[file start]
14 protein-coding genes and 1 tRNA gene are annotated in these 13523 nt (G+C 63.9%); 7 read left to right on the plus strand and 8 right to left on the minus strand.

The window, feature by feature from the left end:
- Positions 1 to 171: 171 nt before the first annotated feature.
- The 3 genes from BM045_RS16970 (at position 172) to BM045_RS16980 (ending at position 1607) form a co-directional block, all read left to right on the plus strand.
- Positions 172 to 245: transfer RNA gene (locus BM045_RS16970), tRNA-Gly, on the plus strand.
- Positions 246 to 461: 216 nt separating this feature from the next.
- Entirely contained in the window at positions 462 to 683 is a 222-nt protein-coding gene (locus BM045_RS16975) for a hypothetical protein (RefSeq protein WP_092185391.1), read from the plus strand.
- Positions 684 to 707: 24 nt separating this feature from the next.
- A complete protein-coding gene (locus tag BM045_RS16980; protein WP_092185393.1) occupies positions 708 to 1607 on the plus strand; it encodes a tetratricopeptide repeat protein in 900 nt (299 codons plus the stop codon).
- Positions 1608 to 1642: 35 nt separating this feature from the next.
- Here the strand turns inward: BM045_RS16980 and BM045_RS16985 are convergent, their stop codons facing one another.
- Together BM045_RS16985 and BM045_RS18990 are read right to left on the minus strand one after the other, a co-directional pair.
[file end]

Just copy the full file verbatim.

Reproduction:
14 protein-coding genes and 1 tRNA gene are annotated in these 13523 nt (G+C 63.9%); 7 read left to right on the plus strand and 8 right to left on the minus strand.

The window, feature by feature from the left end:
- Positions 1 to 171: 171 nt before the first annotated feature.
- The 3 genes from BM045_RS16970 (at position 172) to BM045_RS16980 (ending at position 1607) form a co-directional block, all read left to right on the plus strand.
- Positions 172 to 245: transfer RNA gene (locus BM045_RS16970), tRNA-Gly, on the plus strand.
- Positions 246 to 461: 216 nt separating this feature from the next.
- Entirely contained in the window at positions 462 to 683 is a 222-nt protein-coding gene (locus BM045_RS16975) for a hypothetical protein (RefSeq protein WP_092185391.1), read from the plus strand.
- Positions 684 to 707: 24 nt separating this feature from the next.
- A complete protein-coding gene (locus tag BM045_RS16980; protein WP_092185393.1) occupies positions 708 to 1607 on the plus strand; it encodes a tetratricopeptide repeat protein in 900 nt (299 codons plus the stop codon).
- Positions 1608 to 1642: 35 nt separating this feature from the next.
- Here the strand turns inward: BM045_RS16980 and BM045_RS16985 are convergent, their stop codons facing one another.
- Together BM045_RS16985 and BM045_RS18990 are read right to left on the minus strand one after the other, a co-directional pair.